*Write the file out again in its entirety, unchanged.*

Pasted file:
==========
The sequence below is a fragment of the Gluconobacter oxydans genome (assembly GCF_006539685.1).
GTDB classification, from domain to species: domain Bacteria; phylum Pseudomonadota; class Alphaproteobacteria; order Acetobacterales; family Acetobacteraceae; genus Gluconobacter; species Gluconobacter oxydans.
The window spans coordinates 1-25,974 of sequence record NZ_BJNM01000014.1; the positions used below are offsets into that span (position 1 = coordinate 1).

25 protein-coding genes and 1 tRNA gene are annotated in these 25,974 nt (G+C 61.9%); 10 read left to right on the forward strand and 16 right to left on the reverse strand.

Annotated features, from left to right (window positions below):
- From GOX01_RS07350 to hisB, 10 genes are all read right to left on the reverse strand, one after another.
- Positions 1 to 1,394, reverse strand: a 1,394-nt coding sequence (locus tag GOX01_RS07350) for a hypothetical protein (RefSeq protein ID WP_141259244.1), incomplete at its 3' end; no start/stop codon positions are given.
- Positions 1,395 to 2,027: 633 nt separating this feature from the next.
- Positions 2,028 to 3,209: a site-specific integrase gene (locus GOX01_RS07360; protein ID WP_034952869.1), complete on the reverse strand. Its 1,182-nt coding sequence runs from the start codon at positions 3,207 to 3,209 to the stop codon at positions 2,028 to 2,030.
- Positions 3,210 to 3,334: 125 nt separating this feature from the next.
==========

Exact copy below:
The sequence below is a fragment of the Gluconobacter oxydans genome (assembly GCF_006539685.1).
GTDB classification, from domain to species: domain Bacteria; phylum Pseudomonadota; class Alphaproteobacteria; order Acetobacterales; family Acetobacteraceae; genus Gluconobacter; species Gluconobacter oxydans.
The window spans coordinates 1-25,974 of sequence record NZ_BJNM01000014.1; the positions used below are offsets into that span (position 1 = coordinate 1).

25 protein-coding genes and 1 tRNA gene are annotated in these 25,974 nt (G+C 61.9%); 10 read left to right on the forward strand and 16 right to left on the reverse strand.

Annotated features, from left to right (window positions below):
- From GOX01_RS07350 to hisB, 10 genes are all read right to left on the reverse strand, one after another.
- Positions 1 to 1,394, reverse strand: a 1,394-nt coding sequence (locus tag GOX01_RS07350) for a hypothetical protein (RefSeq protein ID WP_141259244.1), incomplete at its 3' end; no start/stop codon positions are given.
- Positions 1,395 to 2,027: 633 nt separating this feature from the next.
- Positions 2,028 to 3,209: a site-specific integrase gene (locus GOX01_RS07360; protein ID WP_034952869.1), complete on the reverse strand. Its 1,182-nt coding sequence runs from the start codon at positions 3,207 to 3,209 to the stop codon at positions 2,028 to 2,030.
- Positions 3,210 to 3,334: 125 nt separating this feature from the next.